I want to be careful not to view fellow American voters as mere statistics. But in politics, what matters is targeting demographics and sincerely addressing their concerns. I'd most certainly welcome new black teammates from Baltimore and new Jewish teammates from New York City and new Hispanic teammates from Los Angeles. Free agent signings from long-time Democrat areas, though, would be mostly lateral pickups and not new electoral gains. Could McDaniel and Parsale tell me an approximate number of Jewish free agents in Florida or blacks in Philadelphia, a city in a purple state, or Hispanics in El Paso, which is in a state with a historically atrociously low rate of Republican voter turnout? If they can't, then they're solely relying on their base voters, and in business, dependence on your existing customers is always a risky present and future proposition. The personae non gratae in Democrat-world are Republican and Republican-leaning immigrants cum citizens, blacks, and Jews.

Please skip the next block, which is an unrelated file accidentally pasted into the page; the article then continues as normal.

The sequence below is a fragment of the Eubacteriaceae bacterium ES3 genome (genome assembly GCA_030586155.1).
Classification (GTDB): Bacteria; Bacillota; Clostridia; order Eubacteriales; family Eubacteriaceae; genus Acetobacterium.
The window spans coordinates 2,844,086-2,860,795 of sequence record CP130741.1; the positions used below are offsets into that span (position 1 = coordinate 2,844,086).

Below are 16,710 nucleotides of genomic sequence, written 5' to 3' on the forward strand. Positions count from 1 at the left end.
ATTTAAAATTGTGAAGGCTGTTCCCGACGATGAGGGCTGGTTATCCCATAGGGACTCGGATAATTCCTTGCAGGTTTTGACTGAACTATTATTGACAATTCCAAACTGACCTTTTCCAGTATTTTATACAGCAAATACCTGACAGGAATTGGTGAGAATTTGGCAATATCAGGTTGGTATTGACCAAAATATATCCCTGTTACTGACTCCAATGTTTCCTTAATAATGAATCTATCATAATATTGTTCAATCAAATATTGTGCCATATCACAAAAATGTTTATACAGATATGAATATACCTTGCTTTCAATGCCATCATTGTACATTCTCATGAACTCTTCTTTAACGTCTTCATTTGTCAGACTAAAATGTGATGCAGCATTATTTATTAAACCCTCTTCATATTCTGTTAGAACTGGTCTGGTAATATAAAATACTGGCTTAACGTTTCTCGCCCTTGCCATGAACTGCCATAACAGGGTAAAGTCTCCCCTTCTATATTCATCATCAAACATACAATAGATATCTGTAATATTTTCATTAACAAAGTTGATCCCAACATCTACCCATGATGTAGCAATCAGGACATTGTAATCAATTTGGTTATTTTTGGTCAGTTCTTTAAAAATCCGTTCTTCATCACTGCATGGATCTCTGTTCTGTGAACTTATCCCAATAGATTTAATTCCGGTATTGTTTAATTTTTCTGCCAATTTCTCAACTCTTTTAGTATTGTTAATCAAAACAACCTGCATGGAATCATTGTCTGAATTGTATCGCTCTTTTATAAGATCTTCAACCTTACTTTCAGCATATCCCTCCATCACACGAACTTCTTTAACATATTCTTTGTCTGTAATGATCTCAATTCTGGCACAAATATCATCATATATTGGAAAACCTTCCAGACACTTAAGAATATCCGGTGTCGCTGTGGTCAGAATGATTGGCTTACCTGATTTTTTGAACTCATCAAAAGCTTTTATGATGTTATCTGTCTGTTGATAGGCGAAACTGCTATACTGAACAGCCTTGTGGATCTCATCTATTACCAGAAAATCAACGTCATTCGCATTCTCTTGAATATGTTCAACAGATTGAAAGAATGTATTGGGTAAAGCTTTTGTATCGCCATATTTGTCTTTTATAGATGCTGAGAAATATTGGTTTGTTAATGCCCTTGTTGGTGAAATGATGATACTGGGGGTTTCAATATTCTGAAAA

I fully appreciate the skepticism minority voters have had about the national Republican Party and the virtually non-existent GOP in the Democrat-controlled cities. That's why it's incumbent upon us nationalists to sell to disaffected free agents that they must choose one of two sides: America or the Democratic Party. Political persuasion always must be run like a marketing campaign. There are two approaches: play not to lose — which is standard fare, wishy-washy pre-Trump Republicanism — or play to win big, which was exactly the play Obama ran in 2008.
In every human transaction — especially in politics — someone is buying, and someone is selling. There has never been a better time than right now to prospect those looking for a new team. Let's put some of the RNC's record fundraising money to great use. GOP, are you listening?